You’ve all learned that proteins are important nutrients. Life is not possible without proteins. Proteins accomplish many functions important for all life. They are…

  1. ENZYMES build and break down molecules. Without enzymes, digestion, growth, and many other processes would take place too slowly to sustain life. Lactase is an enzyme that allows us to digest lactose, the sugar in milk. Without enough lactase, a person becomes “lactose intolerant”.
  2. STRUCTURAL proteins strengthen our cells and tissues. Collagen makes up nearly one fourth of all proteins in our bodies, and is found in our bones, cartilage, tendons, ligaments, and skin.
  3. SIGNALING proteins allow cells to communicate with each other. These proteins include signals, receptors, and relays, which together get information from one cell to another. Insulin is a signaling protein that regulates the amount of glucose in our blood. Without enough insulin, a person can develop diabetes.
  4. REGULATORY proteins turn genes on and off, controlling when our bodies make new proteins. Androgen and estrogen receptors control the genes to begin puberty.
  5. TRANSPORT proteins move nutrients and other molecules throughout the body. Hemoglobin carries oxygen from our lungs to our cells.
  6. SENSORY proteins help us detect light, sound, touch, smell, taste, pain, and heat. Opsins are proteins required for vision.

Proteins are chains of amino acid molecules, joined together by peptide bonds like a string of beads. Very large proteins can have several thousand amino acids. Short chains of less than thirty amino acids are called peptides. A cartoon of the peptide bonding process if shown below (click to enlarge). The peptide bond forms when one amino acid gives up a hydrogen atom, and another gives up an OH to join the amino acid with a peptide group and release a molecule of water.

Twenty different amino acids make up the proteins in our bodies. Some of these are made inside our bodies from the foods we eat. Nine our bodies cannot make, called the essential amino acids, and must be obtained from foods we eat. That’s why we need to eat a variety of protein-rich foods every day.

A zwitterion (pronouned ZVIT-ter-eye-ahn) is a molecule with an equal number of positively and negatively charged functional groups. An amino acid and its zwitterion form are shown below:

Why are we bringing up zwitterions at all? This is because in life amino acid biochemistry takes place in solution (in liquids, like water), and when amino acids are in solution an equilibrium is established between the “parent” amino acid and its zwitterion form.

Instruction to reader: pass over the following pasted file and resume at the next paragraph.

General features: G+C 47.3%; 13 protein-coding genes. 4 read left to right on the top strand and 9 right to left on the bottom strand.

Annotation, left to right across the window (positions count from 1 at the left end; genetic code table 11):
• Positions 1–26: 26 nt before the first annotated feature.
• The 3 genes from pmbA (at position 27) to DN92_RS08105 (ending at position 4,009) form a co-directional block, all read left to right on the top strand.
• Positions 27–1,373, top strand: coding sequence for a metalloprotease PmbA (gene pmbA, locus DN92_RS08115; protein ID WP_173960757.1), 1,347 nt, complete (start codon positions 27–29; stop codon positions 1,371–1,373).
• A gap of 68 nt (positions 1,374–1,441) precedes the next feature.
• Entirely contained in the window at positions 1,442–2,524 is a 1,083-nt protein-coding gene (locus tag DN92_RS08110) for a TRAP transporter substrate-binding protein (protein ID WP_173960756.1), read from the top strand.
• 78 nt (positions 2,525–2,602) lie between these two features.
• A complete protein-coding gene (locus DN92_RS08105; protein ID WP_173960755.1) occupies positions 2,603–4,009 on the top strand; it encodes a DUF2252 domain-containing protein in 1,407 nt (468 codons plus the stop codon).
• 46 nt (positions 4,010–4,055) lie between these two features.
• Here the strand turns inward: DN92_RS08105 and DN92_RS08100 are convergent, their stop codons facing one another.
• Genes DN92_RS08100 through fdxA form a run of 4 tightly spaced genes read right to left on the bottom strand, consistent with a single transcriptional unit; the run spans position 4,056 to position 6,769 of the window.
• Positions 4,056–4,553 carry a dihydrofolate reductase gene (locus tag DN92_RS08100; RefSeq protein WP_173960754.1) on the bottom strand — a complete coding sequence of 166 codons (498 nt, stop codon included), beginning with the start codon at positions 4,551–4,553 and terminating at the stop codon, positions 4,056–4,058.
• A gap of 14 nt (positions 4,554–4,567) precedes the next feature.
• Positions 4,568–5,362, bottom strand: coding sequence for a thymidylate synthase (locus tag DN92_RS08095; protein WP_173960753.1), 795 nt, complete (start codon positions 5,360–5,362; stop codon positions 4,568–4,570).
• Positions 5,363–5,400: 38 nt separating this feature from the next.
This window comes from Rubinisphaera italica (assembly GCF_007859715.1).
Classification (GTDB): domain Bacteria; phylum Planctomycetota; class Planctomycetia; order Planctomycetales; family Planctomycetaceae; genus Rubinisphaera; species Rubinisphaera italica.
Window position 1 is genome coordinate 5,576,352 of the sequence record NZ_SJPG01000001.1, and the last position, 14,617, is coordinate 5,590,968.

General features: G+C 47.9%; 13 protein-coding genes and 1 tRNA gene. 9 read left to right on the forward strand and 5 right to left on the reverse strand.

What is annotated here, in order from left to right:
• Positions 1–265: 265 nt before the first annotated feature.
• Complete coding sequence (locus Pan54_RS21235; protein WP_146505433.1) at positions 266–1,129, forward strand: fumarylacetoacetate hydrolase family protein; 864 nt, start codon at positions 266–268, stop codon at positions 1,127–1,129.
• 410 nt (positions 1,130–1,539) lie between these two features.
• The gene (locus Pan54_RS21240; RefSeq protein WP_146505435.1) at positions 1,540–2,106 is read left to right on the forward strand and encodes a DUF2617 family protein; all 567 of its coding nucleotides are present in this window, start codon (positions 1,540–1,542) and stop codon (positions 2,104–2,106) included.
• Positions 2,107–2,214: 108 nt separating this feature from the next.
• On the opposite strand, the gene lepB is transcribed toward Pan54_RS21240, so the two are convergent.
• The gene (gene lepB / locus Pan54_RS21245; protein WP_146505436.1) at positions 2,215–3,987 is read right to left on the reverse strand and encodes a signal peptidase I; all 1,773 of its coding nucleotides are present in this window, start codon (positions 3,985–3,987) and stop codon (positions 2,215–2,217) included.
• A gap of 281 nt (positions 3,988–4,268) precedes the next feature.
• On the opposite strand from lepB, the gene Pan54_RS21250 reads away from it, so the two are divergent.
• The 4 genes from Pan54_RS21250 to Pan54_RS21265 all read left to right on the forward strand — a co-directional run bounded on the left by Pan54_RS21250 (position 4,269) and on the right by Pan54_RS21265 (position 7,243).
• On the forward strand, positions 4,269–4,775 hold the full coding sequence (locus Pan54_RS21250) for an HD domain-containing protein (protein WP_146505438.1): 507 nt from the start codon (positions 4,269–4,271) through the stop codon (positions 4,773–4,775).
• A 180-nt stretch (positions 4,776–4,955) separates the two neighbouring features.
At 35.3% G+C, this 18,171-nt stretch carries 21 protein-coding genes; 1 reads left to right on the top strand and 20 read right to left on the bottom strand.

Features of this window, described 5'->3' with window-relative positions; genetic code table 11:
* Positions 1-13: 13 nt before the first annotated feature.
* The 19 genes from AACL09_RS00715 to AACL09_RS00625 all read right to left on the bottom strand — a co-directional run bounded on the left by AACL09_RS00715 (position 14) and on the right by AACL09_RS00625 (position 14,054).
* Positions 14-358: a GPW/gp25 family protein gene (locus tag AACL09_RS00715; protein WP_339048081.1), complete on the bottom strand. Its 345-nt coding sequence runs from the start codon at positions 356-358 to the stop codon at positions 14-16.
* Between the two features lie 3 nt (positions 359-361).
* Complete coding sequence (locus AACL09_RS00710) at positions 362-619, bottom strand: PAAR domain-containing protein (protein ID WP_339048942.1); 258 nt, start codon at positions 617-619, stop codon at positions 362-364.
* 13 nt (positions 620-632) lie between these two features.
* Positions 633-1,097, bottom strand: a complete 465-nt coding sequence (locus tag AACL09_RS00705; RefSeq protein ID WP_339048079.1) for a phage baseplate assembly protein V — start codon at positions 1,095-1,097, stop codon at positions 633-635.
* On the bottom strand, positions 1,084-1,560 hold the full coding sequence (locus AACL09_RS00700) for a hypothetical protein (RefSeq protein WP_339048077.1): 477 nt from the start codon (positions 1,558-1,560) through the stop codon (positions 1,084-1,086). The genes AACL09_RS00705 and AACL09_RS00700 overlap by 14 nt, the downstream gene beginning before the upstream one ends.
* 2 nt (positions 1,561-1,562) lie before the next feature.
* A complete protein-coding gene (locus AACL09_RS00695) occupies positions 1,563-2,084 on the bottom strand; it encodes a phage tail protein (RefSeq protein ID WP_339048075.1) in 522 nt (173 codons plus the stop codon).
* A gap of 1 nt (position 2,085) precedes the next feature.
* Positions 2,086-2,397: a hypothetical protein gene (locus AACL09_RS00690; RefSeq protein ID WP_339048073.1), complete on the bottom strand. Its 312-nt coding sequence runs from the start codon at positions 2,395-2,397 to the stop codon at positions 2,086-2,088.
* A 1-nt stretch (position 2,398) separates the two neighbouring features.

Chirality is topic you need only bring up if desired or a student asks about it. When an object cannot be superimposed upon its mirror image (i.e., no amount of rotating or shifting it can make it exactly match), then that object is chiral. Your hands are chiral objects: they are mirror images of each other, and there is no way you can rotate your left hand to be the same as your right. When referring to molecules, such as amino acids, these mirrored forms are called enantiomers.

Human hands and amino acids: chiral objects both! Image courtesy Wikimedia Commons.

As seen in the cartoon above, the central (alpha) carbon of amino acids (except glycine) is connected to four different things, making it a chiral carbon. The same atoms can be arranged to produce two forms — “L” and “D” — that are mirror images of each other. Only L-amino acids are found in nature.

How can you tell if an amino acid is the “L” form or the “D” form? Hold the model in your hand so the COOH and R chains point away from you towards the table top. If the amino group is on your left it is the “L” form, if on your right it is the “D” form.

For the purposes of this activity, it makes no different if the students assemble “L” or “D” amino acids.

Activity Stations

Distribute the amino acid charts and pencils.

Using the large amino acid diagrams or the amino acid sheets, show the students how to read the chemical models. Tell them that the letters stands for an atom (C = carbon, H = hydrogen, N = nitrogen, O = oxygen, S = sulfur) and that the dashes are atomic bonds between them (the atoms are connected together through these bonds, like Lego blocks). The hexagons are a simpler way of drawing six carbon atoms connected in a ring (with their associated hydrogens).